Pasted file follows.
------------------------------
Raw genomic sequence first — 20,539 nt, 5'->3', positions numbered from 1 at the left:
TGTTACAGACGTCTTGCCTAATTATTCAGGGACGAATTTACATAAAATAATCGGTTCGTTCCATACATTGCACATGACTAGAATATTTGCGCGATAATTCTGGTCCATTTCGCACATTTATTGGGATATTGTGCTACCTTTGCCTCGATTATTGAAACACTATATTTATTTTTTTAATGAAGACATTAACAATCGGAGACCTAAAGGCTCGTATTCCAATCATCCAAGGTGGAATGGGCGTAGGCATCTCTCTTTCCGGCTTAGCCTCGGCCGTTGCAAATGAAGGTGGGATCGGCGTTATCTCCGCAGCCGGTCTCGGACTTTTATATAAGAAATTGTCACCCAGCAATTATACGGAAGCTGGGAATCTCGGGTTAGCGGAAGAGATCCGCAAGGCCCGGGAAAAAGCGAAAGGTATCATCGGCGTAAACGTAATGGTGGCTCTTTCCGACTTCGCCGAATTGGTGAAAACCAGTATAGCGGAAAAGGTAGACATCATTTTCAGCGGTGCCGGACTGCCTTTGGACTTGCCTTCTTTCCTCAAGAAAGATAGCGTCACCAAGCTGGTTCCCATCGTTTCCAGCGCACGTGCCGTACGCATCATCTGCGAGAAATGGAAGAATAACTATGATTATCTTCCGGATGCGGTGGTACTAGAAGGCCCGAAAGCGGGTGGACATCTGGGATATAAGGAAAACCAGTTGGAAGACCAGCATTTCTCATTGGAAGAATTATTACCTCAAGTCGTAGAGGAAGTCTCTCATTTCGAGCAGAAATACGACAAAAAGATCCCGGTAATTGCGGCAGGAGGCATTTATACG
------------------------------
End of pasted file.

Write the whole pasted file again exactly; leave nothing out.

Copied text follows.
Raw genomic sequence first — 20,539 nt, 5'->3', positions numbered from 1 at the left:
TGTTACAGACGTCTTGCCTAATTATTCAGGGACGAATTTACATAAAATAATCGGTTCGTTCCATACATTGCACATGACTAGAATATTTGCGCGATAATTCTGGTCCATTTCGCACATTTATTGGGATATTGTGCTACCTTTGCCTCGATTATTGAAACACTATATTTATTTTTTTAATGAAGACATTAACAATCGGAGACCTAAAGGCTCGTATTCCAATCATCCAAGGTGGAATGGGCGTAGGCATCTCTCTTTCCGGCTTAGCCTCGGCCGTTGCAAATGAAGGTGGGATCGGCGTTATCTCCGCAGCCGGTCTCGGACTTTTATATAAGAAATTGTCACCCAGCAATTATACGGAAGCTGGGAATCTCGGGTTAGCGGAAGAGATCCGCAAGGCCCGGGAAAAAGCGAAAGGTATCATCGGCGTAAACGTAATGGTGGCTCTTTCCGACTTCGCCGAATTGGTGAAAACCAGTATAGCGGAAAAGGTAGACATCATTTTCAGCGGTGCCGGACTGCCTTTGGACTTGCCTTCTTTCCTCAAGAAAGATAGCGTCACCAAGCTGGTTCCCATCGTTTCCAGCGCACGTGCCGTACGCATCATCTGCGAGAAATGGAAGAATAACTATGATTATCTTCCGGATGCGGTGGTACTAGAAGGCCCGAAAGCGGGTGGACATCTGGGATATAAGGAAAACCAGTTGGAAGACCAGCATTTCTCATTGGAAGAATTATTACCTCAAGTCGTAGAGGAAGTCTCTCATTTCGAGCAGAAATACGACAAAAAGATCCCGGTAATTGCGGCAGGAGGCATTTATACG